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Statistical properties of volatility in fractal dimension and probability distribution among six stock markets - USA, Japan, Taiwan, South Korea, Singapore, and Hong Kong

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Author Info

  • Hai-Chin YU

    (Chung Yuan University, Taiwan)

  • Ming-Chang Huang

    (Chung Yuan University, Taiwan)

Abstract

This study examines the statistical properties of volatility. Fractal dimension, probability distribution and two-point volatility correlation are used to measure and compare volatility among six different markets for the 12-year period from Jan. 1 1990 to Dec. 31 2001. New York market is found to be the strongest among the six in terms of market efficiency. Moreover, the Tokyo and Singapore markets are found to be very similar in fractal dimension and probability distribution, but different in their resistance to volatility : Tokyo has a higher ability to dissipate volatility. This phenomenon implies that the Tokyo market is more efficient than the Singapore market. The Hong Kong market is similar to the Singapore market in its ability to dissipate volatility. Meanwhile, the Taiwanese and Korean markets are the two most volatile markets among the six. Notably, the Taiwanese market is weaker than the Korean market in dissipating volatility.

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Bibliographic Info

Paper provided by EconWPA in its series Econometrics with number 0308002.

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Length: 34 pages
Date of creation: 12 Aug 2003
Date of revision: 18 Aug 2003
Handle: RePEc:wpa:wuwpem:0308002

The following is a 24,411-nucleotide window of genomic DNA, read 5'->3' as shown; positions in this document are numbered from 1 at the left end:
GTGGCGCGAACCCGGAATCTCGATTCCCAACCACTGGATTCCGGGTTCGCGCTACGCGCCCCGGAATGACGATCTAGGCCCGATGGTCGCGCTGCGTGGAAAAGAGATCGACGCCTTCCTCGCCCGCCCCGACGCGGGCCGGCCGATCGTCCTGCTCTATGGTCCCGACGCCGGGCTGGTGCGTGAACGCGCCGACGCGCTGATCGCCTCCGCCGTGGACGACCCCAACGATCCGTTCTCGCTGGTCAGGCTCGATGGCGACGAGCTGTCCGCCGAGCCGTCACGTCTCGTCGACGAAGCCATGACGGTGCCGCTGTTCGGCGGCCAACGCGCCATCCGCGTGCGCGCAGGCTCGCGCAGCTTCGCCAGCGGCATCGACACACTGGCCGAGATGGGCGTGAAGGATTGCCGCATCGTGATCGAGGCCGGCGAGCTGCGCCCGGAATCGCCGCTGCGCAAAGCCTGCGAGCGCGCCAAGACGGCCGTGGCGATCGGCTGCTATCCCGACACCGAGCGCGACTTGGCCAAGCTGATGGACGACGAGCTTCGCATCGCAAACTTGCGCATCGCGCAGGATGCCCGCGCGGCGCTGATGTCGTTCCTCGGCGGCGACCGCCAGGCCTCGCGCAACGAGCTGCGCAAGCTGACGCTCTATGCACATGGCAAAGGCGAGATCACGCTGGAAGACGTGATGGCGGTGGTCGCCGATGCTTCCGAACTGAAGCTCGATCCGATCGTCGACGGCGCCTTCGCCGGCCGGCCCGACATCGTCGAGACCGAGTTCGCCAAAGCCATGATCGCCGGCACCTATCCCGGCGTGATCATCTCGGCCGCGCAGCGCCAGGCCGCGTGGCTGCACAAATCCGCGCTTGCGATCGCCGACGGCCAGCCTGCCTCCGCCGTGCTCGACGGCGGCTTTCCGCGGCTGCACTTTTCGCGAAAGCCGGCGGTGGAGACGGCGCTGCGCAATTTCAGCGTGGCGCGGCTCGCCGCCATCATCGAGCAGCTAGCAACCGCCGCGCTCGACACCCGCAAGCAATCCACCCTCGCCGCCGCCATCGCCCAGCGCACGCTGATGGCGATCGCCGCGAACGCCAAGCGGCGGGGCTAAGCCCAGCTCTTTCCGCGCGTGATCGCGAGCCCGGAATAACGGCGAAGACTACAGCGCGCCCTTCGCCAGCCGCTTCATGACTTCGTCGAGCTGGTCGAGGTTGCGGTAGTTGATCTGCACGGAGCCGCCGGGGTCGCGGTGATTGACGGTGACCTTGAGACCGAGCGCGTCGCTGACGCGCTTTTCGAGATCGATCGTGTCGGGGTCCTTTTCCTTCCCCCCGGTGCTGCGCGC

Note: Type of Document - Tex; prepared on IBM PC ; to print on HP/PostScript/Franciscan monk; pages: 34; figures: included/request from author/draw your own. We never published this piece and now we would like to reduce our mailing and xerox cost by posting it.
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Related research

Keywords: Volatility; fractal dimension; probability distribution.;

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  1. Schwert, G.W., 1989. "Stock Volatility And The Crash Of '87," Papers 89-01, Rochester, Business - General.
  2. Franklin Allen & Douglas Gale, 2000. "Financial Contagion," Journal of Political Economy, University of Chicago Press, vol. 108(1), pages 1-33, February.
  3. Kristin J. Forbes & Roberto Rigobon, 2002. "No Contagion, Only Interdependence: Measuring Stock Market Comovements," Journal of Finance, American Finance Association, vol. 57(5), pages 2223-2261, October.
  4. Parameswaran Gopikrishnan & Vasiliki Plerou & Xavier Gabaix & H. Eugene Stanley, 2000. "Statistical Properties of Share Volume Traded in Financial Markets," Papers cond-mat/0008113, arXiv.org.
  5. Titman, Sheridan & John Wei, K. C., 1999. "Understanding stock market volatility: The case of Korea and Taiwan," Pacific-Basin Finance Journal, Elsevier, vol. 7(1), pages 41-66, February.
  6. Chang, Rosita P. & Ghon Rhee, S. & Soedigno, Susatio, 1995. "Price volatility of Indonesian stocks," Pacific-Basin Finance Journal, Elsevier, vol. 3(2-3), pages 337-355, July.
  7. Chan, Yue-cheong & John Wei, K. C., 1996. "Political risk and stock price volatility: The case of Hong Kong," Pacific-Basin Finance Journal, Elsevier, vol. 4(2-3), pages 259-275, July.
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